We have been celebrating Friendsgiving all week in Kindergarten. I first introduced the idea of showing gratitude to our friends through a read-aloud on Monday morning. The Most Thankful Thing, by Lisa McCourt was the perfect way to start this activity.

“When a little girl asks her mom what her ‘most thankful thing ever’ is, Mom turns the question into a fun trip down memory lane. Turning the pages of Mom’s photo album, they discover many wonderful moments in Mom’s life, from summer camp to winning a trophy in a soccer tournament, from singing onstage to her wedding day. But one event in Mom’s whole life is the very best ever — the birth of her precious little girl.” -Amazon

We then compiled a list of things for which we are thankful. Next, I told the students that for the rest of the week, we would be making small, thoughtful gifts for our friends. Students picked a name from our special turkey and that was the person for whom they would create each project.

We began with a drumstick bookmark.

I was nervous that the students would have a hard time with completing the craft and giving it away, but so far, they have been very excited to sneak their crafts into their friends’ Friendsgiving Swag ags.

The next day, students made a corny joke book. I printed jokes on colored paper. Students chose a joke and then cut the joke part off the punchline part. Here is an example that I made:

The next day, I shared some things for which I am thankful.

The project on this day was to write an adjective on a turkey feather to describe their friend. Look how cute these turned out!

Students made a “sweet as pie” craft.

They also made a pinkie promise to their friend. Here are some examples of the special promises that were made.

It was very sweet to see how seriously the students took their promises. I love that they promised something that is important or special to them.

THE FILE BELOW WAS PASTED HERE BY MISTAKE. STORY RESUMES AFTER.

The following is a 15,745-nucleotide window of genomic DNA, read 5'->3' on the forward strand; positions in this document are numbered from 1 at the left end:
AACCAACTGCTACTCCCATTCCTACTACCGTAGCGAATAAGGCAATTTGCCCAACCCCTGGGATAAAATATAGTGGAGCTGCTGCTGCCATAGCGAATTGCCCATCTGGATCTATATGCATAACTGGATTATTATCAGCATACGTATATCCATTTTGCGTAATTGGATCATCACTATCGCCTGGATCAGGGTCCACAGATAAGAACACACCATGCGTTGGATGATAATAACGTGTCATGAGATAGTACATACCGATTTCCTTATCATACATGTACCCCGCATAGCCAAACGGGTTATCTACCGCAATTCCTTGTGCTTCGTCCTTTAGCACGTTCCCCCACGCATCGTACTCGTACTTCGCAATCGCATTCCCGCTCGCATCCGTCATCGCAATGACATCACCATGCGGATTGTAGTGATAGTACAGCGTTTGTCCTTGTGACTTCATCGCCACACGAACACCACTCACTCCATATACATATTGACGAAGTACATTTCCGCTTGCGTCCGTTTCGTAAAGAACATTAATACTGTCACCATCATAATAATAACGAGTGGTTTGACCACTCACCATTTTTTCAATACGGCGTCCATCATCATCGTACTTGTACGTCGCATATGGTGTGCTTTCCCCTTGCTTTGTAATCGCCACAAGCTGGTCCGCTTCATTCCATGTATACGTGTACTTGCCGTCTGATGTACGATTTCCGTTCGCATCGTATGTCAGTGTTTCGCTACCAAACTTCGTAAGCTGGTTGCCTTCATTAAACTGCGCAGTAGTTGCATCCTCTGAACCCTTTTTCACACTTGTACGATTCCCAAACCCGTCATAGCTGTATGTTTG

With two days left before break, there are a few more projects to go! I plan on having the children make a fall-themed bracelet and a turkey pin to give add to a friend’s swag bag!

Parents, I will be sending your child’s bag home on Friday! They will not have opened them yet! Please share with me your child’s reaction!


How Does It Work? Morning Exploring Edition

I LOVE Morning Exploring (Marshia McGuire, TPT) tubs. They are simply amazing. Each month I organize nine different fine motor building activities that have either a math or language arts focus. Last year, I created two kits for each of the nine activities so that students had their own materials to use independently. (I promise, Business Office, there was a reason I ordered 180 plastic pencil boxes!) This prep last year made setting up the monthly activities this year a breeze! Take a look:

A bonus activity is to use the letter beads the creature eats to spell a word or put in alphabetical order.

When the morning bell rings, students wash their hands and then head straight to their desk where their Morning Exploring activity awaits. (We previously have discussed each of the activities, and students are encouraged to use the “I can” cards included in their box to remind them of the activity. Also, the majority of the activities each month have the same goal, they just use different manipulatives and get increasingly more challenging as the year progresses.) This daily routine gives me a chance to connect with students, submit attendance, check in with parents, and work with students as part of our Read Every Day! program. (Read about that by clicking below.)

How Does It Work? Read Every Day! Program


Morning Exploring encourages students to work independently. It also solidifies math and language arts skills while strengthening fine motor. And the students LOVE the activities! A win all around!